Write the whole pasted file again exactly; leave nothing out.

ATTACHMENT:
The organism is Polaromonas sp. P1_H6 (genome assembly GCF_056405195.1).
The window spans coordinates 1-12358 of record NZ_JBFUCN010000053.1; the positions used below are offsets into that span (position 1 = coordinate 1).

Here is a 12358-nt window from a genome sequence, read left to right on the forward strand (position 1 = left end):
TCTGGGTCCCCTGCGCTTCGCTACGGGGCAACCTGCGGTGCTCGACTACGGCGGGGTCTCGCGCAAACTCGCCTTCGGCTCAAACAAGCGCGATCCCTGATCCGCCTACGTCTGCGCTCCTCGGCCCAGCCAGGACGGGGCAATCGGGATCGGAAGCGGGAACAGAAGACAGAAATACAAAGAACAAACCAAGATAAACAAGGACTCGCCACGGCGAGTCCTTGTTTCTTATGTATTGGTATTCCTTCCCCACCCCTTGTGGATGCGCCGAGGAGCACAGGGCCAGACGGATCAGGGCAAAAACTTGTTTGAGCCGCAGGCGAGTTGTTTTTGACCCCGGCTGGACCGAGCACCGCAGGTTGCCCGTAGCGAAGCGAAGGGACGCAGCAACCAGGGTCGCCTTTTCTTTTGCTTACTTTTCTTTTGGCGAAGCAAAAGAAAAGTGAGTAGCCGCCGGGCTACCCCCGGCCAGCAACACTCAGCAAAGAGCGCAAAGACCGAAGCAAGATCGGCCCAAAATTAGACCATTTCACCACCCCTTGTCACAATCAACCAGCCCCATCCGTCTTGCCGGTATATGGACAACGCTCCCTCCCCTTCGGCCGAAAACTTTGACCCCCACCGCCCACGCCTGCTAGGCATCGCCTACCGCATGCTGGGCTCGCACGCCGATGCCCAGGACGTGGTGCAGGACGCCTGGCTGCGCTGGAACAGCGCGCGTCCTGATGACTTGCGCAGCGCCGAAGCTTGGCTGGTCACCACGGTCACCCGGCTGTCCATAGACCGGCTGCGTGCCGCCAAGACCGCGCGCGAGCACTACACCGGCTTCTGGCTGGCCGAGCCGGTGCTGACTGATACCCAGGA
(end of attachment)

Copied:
The organism is Polaromonas sp. P1_H6 (genome assembly GCF_056405195.1).
The window spans coordinates 1-12358 of record NZ_JBFUCN010000053.1; the positions used below are offsets into that span (position 1 = coordinate 1).

Here is a 12358-nt window from a genome sequence, read left to right on the forward strand (position 1 = left end):
TCTGGGTCCCCTGCGCTTCGCTACGGGGCAACCTGCGGTGCTCGACTACGGCGGGGTCTCGCGCAAACTCGCCTTCGGCTCAAACAAGCGCGATCCCTGATCCGCCTACGTCTGCGCTCCTCGGCCCAGCCAGGACGGGGCAATCGGGATCGGAAGCGGGAACAGAAGACAGAAATACAAAGAACAAACCAAGATAAACAAGGACTCGCCACGGCGAGTCCTTGTTTCTTATGTATTGGTATTCCTTCCCCACCCCTTGTGGATGCGCCGAGGAGCACAGGGCCAGACGGATCAGGGCAAAAACTTGTTTGAGCCGCAGGCGAGTTGTTTTTGACCCCGGCTGGACCGAGCACCGCAGGTTGCCCGTAGCGAAGCGAAGGGACGCAGCAACCAGGGTCGCCTTTTCTTTTGCTTACTTTTCTTTTGGCGAAGCAAAAGAAAAGTGAGTAGCCGCCGGGCTACCCCCGGCCAGCAACACTCAGCAAAGAGCGCAAAGACCGAAGCAAGATCGGCCCAAAATTAGACCATTTCACCACCCCTTGTCACAATCAACCAGCCCCATCCGTCTTGCCGGTATATGGACAACGCTCCCTCCCCTTCGGCCGAAAACTTTGACCCCCACCGCCCACGCCTGCTAGGCATCGCCTACCGCATGCTGGGCTCGCACGCCGATGCCCAGGACGTGGTGCAGGACGCCTGGCTGCGCTGGAACAGCGCGCGTCCTGATGACTTGCGCAGCGCCGAAGCTTGGCTGGTCACCACGGTCACCCGGCTGTCCATAGACCGGCTGCGTGCCGCCAAGACCGCGCGCGAGCACTACACCGGCTTCTGGCTGGCCGAGCCGGTGCTGACTGATACCCAGGA